Market upheaval is not the only event in history that has changed the landscape on Wall Street.
More than 150 years ago, one of the world's most unique revivals began. Some have called it America's last Great Awakening.
In the midst of a stock market crash similar to the one in 1929, one businessman turned minister asked God what he should do about it.
"Jeremiah Lanphier in 1857 in the midst of financial devastation said 'Lord, what would you have me do?'" said Pastor Bruce Berliner, author of The Wall Street Revival.
And to demonstrate God's answer, Berliner took CBN News to Fulton and William Streets near the bottom of Manhattan, a crowded corner jammed with the throngs working on and near Wall Street.
But 150 years ago, all that was there was a small Reformed Dutch church, where Lanphier began a simple Wednesday noon-time prayer meeting. But that prayer time kicked off a movement leading to salvation for some two million people before it was over.
Although the Fulton Street Revival was centered in New York City, CBN News learned a lot about the event by visiting Pastor Ted Lavigne in Kissimmee, Fla.
Lavigne happens to own the world's largest collection of memorabilia from the revival -- including rare photos and portraits of Lanphier.
"Lanphier started praying, 'Lord, what do you want me to do?' And the Lord spoke to him and said 'Prayer.' And so he started a prayer meeting on a Wednesday, September 23, 1857," Lavigne said. "In the first half-hour, he was all alone, praying."
Increasing Prayer, Exploding Movement
Six men finally showed, though. And then 14 came the next week. Attendance steadily rose for a few weeks, but then, the movement literally exploded.
"And within a few months, over 10,000 people were getting saved a week in New York City," Berliner said.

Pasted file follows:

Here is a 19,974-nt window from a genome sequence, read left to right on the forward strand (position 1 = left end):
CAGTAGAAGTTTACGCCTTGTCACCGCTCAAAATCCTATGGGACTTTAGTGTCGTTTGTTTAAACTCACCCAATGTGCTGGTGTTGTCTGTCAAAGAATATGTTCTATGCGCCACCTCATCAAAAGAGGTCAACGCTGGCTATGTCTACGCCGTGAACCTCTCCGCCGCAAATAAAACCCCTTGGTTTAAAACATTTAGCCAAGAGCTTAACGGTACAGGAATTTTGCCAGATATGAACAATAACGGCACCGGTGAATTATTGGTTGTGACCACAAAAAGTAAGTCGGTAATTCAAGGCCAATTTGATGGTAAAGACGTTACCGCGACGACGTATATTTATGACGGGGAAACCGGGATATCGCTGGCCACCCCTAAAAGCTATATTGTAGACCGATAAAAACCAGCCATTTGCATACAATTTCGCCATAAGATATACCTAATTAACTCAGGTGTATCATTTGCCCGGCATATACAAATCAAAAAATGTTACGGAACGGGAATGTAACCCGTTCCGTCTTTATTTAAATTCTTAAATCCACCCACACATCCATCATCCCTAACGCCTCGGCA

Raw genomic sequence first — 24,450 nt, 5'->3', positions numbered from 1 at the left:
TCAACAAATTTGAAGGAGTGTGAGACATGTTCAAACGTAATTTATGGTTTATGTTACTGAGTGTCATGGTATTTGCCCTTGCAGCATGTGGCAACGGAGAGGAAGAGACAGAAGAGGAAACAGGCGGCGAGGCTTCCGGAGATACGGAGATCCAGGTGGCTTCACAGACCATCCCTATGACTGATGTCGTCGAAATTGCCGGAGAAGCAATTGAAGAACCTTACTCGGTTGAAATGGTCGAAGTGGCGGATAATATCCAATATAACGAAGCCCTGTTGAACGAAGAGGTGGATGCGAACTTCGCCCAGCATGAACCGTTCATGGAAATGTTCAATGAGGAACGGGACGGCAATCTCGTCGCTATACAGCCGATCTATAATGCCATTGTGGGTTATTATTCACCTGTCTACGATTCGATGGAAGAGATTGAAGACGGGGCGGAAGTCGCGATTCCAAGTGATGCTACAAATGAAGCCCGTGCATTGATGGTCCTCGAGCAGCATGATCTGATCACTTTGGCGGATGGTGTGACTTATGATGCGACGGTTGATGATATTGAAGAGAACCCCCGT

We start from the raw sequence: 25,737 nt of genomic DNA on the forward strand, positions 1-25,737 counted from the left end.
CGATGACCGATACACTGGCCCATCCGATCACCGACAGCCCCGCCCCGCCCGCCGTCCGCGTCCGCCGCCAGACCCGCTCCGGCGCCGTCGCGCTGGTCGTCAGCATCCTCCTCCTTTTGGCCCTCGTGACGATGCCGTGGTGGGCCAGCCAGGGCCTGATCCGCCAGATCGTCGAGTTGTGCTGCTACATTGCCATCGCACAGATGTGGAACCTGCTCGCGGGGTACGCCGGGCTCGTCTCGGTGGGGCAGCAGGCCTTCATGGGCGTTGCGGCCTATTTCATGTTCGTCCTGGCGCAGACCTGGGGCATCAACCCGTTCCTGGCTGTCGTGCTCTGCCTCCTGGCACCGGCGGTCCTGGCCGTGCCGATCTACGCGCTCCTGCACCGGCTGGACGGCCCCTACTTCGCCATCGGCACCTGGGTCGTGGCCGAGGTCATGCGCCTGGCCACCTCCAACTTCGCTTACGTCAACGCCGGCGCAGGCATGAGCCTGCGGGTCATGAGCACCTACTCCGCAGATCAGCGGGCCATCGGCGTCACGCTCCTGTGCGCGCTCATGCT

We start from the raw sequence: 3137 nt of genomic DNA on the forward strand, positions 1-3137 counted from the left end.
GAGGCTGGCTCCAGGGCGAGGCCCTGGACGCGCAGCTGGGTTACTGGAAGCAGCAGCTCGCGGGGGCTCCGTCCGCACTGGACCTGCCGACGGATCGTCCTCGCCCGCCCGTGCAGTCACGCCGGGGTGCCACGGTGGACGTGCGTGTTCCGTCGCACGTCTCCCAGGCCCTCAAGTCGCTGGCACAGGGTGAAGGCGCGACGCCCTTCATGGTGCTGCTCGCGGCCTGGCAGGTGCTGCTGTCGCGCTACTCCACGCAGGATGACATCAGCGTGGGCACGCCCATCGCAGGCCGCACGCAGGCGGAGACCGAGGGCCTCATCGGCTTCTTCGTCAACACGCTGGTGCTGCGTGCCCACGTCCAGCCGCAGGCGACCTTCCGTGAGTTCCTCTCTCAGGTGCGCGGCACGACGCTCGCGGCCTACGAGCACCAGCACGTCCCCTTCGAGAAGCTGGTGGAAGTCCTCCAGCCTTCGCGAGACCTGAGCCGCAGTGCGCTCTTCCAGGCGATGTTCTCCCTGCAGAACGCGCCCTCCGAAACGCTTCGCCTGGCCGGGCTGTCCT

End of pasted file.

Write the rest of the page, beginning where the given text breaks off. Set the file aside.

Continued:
"Noon time all over New York City, every building that could hold people had people praying," Lavigne said.
According to Berliner, downtown New York, the theater district, in hotels, people's apartments and any area that was available were filled with people praying. Then the movement began spreading across America.
Spreading the Movement
"Imagine 30 million people lived in the United States at that time. One million got saved as a result of the prayer meetings," Lavigne said.
The revival penetrated deep into the South and had a profound effect during the Civil War when so many lost their lives. It even jumped overseas where another million people were saved.
"Over 100,000 Confederate soldiers got saved from the ripple effect of this revival," Berliner said. "So that's an interesting point, as well as over two million people got saved on a worldwide basis."
Revivals have always started with prayer, but Berliner points out that this one was different because it had no great preachers or evangelists leading it.
"What made this revival unique, was that there was no human effort involved. It was actually the presence of God. No preaching. People just showed up," he said.
Reeviving Fulton Prayer
What also amazes Berliner is that God a few years ago led him and two other businessmen/ministers to lead a new Wednesday noontime prayer meeting just three blocks from Fulton Street -- and all three of these pastors were completely unaware at the time of the Fulton Street Revival.
"I find it very interesting that…He's doing something here at the same location," Berliner said. "And other people around the country, unbeknownest to me, are doing the same thing. We did not cross notes - it's a manifestation of the presence of God."
But without great preaching during the Fulton Street Revival, what led so many people to salvation?
"This prayer meeting revival brought conviction to America," Lavigne said. He says it can happen again.
"God moves the same ways when the same conditions are met," he said. "In the first, second and third Great Awakening, people prayed. God moved."
Berliner warns people to keep an ear out for God now.
He said, "All I know is: today if you hear the voice of the Lord, do not harden your heart as the children of Israel did in the wilderness."